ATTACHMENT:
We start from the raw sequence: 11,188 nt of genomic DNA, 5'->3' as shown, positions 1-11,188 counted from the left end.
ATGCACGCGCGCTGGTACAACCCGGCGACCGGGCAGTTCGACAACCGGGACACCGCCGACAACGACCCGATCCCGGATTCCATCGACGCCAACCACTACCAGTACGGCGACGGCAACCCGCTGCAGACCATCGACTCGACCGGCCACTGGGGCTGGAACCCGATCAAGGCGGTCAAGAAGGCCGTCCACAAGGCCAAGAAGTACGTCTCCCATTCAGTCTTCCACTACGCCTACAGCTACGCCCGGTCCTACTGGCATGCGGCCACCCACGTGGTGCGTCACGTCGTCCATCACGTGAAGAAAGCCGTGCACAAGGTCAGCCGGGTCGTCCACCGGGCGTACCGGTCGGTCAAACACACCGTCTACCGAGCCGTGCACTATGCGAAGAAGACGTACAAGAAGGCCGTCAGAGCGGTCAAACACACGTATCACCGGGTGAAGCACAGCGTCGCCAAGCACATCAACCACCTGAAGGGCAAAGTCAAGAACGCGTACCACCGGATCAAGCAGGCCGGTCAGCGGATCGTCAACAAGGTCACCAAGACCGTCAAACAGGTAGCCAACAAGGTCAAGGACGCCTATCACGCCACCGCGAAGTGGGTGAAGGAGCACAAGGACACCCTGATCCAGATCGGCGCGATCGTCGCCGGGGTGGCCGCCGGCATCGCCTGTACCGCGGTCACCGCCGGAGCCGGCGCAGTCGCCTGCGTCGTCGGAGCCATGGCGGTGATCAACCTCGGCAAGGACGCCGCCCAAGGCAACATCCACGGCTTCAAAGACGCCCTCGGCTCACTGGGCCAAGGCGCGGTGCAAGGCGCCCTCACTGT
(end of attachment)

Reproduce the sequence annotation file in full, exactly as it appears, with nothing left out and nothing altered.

We start from the raw sequence: 11,188 nt of genomic DNA, 5'->3' as shown, positions 1-11,188 counted from the left end.
ATGCACGCGCGCTGGTACAACCCGGCGACCGGGCAGTTCGACAACCGGGACACCGCCGACAACGACCCGATCCCGGATTCCATCGACGCCAACCACTACCAGTACGGCGACGGCAACCCGCTGCAGACCATCGACTCGACCGGCCACTGGGGCTGGAACCCGATCAAGGCGGTCAAGAAGGCCGTCCACAAGGCCAAGAAGTACGTCTCCCATTCAGTCTTCCACTACGCCTACAGCTACGCCCGGTCCTACTGGCATGCGGCCACCCACGTGGTGCGTCACGTCGTCCATCACGTGAAGAAAGCCGTGCACAAGGTCAGCCGGGTCGTCCACCGGGCGTACCGGTCGGTCAAACACACCGTCTACCGAGCCGTGCACTATGCGAAGAAGACGTACAAGAAGGCCGTCAGAGCGGTCAAACACACGTATCACCGGGTGAAGCACAGCGTCGCCAAGCACATCAACCACCTGAAGGGCAAAGTCAAGAACGCGTACCACCGGATCAAGCAGGCCGGTCAGCGGATCGTCAACAAGGTCACCAAGACCGTCAAACAGGTAGCCAACAAGGTCAAGGACGCCTATCACGCCACCGCGAAGTGGGTGAAGGAGCACAAGGACACCCTGATCCAGATCGGCGCGATCGTCGCCGGGGTGGCCGCCGGCATCGCCTGTACCGCGGTCACCGCCGGAGCCGGCGCAGTCGCCTGCGTCGTCGGAGCCATGGCGGTGATCAACCTCGGCAAGGACGCCGCCCAAGGCAACATCCACGGCTTCAAAGACGCCCTCGGCTCACTGGGCCAAGGCGCGGTGCAAGGCGCCCTCACTGT